The most impactful, incorrect conspiracy theory in recent years is QAnon, which spread like wildfire and has yet to peter out.
In the antifa apocalypse, the far left—the conservative rumor mill claimed—was going to start a wave of riots aimed at murdering white Christian Trump supporters en masse. Online, right-wing outlets and influencers warned that every conservative should know about these plans, make arrangements for their families’ safety, and above all, stay vigilant.
The rumors sparked a highly charged atmosphere of fear and anticipation. Without that atmosphere, QAnon, which sparked in the midst of the panic, may have been snuffed out.
At heart, QAnon is an apocalyptic movement. Q’s message is that the world is run by a cabal of Satanist pedophiles who are responsible for all the evil in the world. But in QAnon lore, the Satanists will soon be swept away in an event called “the Storm,” when President Donald Trump was to have them arrested, tried, and executed. After this, the old, corrupt world we’ve lived in will be gone. In its place, there’ll be a new age of peace, prosperity, and patriotism.
Absurd as it may sound, this is a conspiracy that swept up much of the far-right during Trump’s presidency.
Such movements can only catch on at moments of high social anxiety. And QAnon began its life right where much of the online anxiety about the antifa apocalypse was festering: 4chan.
The wave of conspiratorial fear about mass antifa riots on Nov. 4 predated QAnon and had a clear impact on Q’s earliest claims. Q’s first posts date to Oct. 28, 2017, and predict the imminent arrest of Hillary Clinton followed by “massive riots organized in defiance,” which would be quashed by the National Guard and the Marines.
“Public riots are being organized in serious numbers,” Q claimed on Nov. 1, “in an effort to prevent the arrest and capture of more senior public officials.” Civil unrest “will be dealt with swiftly” during the mass arrests, Q wrote on Nov. 2, but their followers should “be diligent—phone numbers will be provided if you witness an uprising.”
Nothing happened, but Q’s first posts came on 4chan’s /pol/ board, a highly conspiratorial right-wing space. Anxiety and rumors about Nov. 4 were common on /pol/ and profoundly influenced people’s willingness to accept Q’s story. As QAnon was predicting big “habbenings,” people on the board were simultaneously listing the last date to legally purchase firearms before antifa began marching.
The two are inextricable.
If you do remember the antifa apocalypse, it’s probably from Krang T. Nelson’s satirical tweet making fun of the right wing’s panic: “Can’t wait for November 4th when millions of Antifa supersoldiers will behead all white parents and small business owners in the town square.”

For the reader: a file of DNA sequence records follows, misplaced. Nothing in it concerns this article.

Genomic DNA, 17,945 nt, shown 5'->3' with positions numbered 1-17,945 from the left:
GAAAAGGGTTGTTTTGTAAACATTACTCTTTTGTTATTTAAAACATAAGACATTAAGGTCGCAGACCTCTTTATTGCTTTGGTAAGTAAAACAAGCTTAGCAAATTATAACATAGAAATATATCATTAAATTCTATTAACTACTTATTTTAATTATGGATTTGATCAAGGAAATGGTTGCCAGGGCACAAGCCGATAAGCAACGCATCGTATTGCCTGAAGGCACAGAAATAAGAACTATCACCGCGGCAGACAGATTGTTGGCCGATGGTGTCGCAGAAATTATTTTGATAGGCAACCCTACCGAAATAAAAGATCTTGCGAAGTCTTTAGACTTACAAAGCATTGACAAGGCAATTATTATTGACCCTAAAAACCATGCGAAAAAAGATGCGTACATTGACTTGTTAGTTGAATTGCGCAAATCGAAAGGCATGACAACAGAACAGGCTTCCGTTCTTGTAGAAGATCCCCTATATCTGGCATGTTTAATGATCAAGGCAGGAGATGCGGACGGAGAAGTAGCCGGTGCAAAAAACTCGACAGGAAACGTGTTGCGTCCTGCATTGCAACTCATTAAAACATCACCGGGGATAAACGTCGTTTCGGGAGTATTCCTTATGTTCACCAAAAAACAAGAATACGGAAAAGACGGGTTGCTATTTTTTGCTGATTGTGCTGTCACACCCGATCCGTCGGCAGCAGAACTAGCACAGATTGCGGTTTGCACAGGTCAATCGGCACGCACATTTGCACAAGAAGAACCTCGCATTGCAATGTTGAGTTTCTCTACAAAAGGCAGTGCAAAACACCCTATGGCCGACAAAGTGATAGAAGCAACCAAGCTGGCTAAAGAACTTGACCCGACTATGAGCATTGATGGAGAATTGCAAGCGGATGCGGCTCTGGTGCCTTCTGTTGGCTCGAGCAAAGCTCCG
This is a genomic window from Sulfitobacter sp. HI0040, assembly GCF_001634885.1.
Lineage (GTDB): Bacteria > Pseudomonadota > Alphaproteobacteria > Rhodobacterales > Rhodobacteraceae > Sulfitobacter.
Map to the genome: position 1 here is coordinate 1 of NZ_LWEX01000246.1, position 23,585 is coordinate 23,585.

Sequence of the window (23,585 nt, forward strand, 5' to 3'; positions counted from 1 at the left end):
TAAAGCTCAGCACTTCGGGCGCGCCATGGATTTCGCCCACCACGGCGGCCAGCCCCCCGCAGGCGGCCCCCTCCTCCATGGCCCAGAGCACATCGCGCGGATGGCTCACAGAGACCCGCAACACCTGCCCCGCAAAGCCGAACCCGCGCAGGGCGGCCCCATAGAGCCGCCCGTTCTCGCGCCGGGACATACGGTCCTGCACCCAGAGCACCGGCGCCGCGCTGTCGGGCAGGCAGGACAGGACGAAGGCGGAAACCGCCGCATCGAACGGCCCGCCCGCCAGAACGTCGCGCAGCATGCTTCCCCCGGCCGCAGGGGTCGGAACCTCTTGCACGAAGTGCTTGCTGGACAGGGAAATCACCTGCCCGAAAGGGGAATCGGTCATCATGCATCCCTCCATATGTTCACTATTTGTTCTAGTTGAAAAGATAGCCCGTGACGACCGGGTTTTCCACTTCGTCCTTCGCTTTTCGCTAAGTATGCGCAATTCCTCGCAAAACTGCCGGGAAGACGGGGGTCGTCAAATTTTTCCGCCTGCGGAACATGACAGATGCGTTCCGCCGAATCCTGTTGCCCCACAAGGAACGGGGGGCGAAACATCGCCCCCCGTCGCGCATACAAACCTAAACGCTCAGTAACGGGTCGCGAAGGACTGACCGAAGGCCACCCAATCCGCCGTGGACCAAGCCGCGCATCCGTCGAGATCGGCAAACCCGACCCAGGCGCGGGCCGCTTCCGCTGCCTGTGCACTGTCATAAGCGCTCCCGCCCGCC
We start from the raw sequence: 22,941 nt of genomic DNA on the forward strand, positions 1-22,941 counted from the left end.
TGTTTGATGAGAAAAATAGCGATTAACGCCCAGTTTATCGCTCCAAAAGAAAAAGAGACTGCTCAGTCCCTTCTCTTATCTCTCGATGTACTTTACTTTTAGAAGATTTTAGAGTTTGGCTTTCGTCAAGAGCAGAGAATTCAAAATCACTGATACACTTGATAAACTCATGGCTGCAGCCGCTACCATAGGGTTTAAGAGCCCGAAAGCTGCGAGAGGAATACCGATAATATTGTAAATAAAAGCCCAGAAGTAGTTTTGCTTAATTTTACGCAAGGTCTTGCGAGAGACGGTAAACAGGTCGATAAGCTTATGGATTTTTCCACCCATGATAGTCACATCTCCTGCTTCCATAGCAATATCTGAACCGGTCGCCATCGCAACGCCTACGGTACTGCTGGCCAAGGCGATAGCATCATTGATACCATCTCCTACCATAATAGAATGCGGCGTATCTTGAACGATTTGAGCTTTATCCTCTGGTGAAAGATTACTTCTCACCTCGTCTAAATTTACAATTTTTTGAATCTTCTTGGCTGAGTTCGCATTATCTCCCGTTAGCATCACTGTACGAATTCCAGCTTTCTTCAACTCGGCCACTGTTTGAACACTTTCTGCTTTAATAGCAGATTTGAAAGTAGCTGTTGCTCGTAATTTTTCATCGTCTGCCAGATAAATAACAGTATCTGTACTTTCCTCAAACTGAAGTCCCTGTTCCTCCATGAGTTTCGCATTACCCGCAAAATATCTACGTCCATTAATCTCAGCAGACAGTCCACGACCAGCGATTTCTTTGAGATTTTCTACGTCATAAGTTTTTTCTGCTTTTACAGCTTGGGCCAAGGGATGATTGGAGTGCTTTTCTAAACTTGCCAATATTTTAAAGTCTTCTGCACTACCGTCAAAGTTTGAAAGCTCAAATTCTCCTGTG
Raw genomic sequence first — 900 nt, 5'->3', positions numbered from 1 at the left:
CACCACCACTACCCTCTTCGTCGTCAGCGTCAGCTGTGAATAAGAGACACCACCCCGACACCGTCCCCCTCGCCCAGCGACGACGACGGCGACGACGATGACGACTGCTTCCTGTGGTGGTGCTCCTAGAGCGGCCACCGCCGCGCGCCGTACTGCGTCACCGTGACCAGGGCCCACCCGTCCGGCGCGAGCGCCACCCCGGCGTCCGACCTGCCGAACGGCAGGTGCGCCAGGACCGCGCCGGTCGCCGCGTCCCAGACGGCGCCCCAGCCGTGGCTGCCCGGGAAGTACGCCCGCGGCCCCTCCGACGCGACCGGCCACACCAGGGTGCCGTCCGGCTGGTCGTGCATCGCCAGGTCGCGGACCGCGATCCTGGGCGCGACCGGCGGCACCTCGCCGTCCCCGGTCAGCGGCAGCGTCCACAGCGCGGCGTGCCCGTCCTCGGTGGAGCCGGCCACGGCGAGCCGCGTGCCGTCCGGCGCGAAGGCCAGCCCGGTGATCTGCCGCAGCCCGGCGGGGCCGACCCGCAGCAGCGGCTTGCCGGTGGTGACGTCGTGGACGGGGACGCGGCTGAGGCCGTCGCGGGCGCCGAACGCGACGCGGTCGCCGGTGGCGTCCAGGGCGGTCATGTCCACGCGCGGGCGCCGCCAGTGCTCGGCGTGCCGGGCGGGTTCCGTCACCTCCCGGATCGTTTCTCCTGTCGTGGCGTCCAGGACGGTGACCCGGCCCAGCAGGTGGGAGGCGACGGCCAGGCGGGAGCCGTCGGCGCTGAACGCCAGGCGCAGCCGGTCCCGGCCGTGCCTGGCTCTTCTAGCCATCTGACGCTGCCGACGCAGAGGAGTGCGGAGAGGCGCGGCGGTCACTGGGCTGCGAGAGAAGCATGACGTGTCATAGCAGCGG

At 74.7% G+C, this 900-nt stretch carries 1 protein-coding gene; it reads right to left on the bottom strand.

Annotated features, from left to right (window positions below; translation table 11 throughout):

Or maybe you remember that the Gateway Pundit reported on it several days later as if it were actually true.
But by the time the panic burst into the mainstream memes, it had been building among the right-wing for several weeks.
So how did it? Well… Comrade Bob.
The Revolutionary Communist Party is a small group that can fairly be described as a cult of personality; for this reason, it’s widely mocked and shunned by other left-wing groups. Its leader is an elderly gentleman named Bob Avakian.
After the election of Trump, Avakian’s group created a spinoff organization called Refuse Fascism. In early August of 2017, Refuse Fascism put out a call for mass protests against the Trump administration, set to begin on Nov. 4, 2017.
The movement’s dream was that the protests would swell into a nationwide “Occupy”-style protest that would somehow “drive this regime from power.”
To the far right, and especially the very online segments of it, this was fear porn of the highest order. “Revolutionary Communists” trying to organize mass protests were, they felt, engaged in nothing less than a plot to forcibly overthrow Trump and white Christian America.
And in the conservative imagination, communism and antifa are essentially the same. So it was a short leap from “Revolutionary Communists are calling for mass protests in several major cities” to “antifa is going to stage an uprising in those cities.” Soon, rumors and panic about the coming antifa uprising spread through the right-wing internet like wildfire.
Outlets with names like “Anon News” were writing about the “ANTIFA website planning nationwide anarchy” as early as Aug. 27, 2017. But the panic really started with a viral video made on Aug. 30, 2017. In the since-deleted video, a YouTuber named Jordan Peltz—who Snopes would later identify as a bail bondsman and bounty hunter, but who dressed like a cop—warned viewers that “they are calling for an open civil war … If you’re white, if you’re a Trump supporter, you’re a Nazi to them … and it will be open season on you.”
Antifa, he went on to claim, would kick off civil war by attacking the police.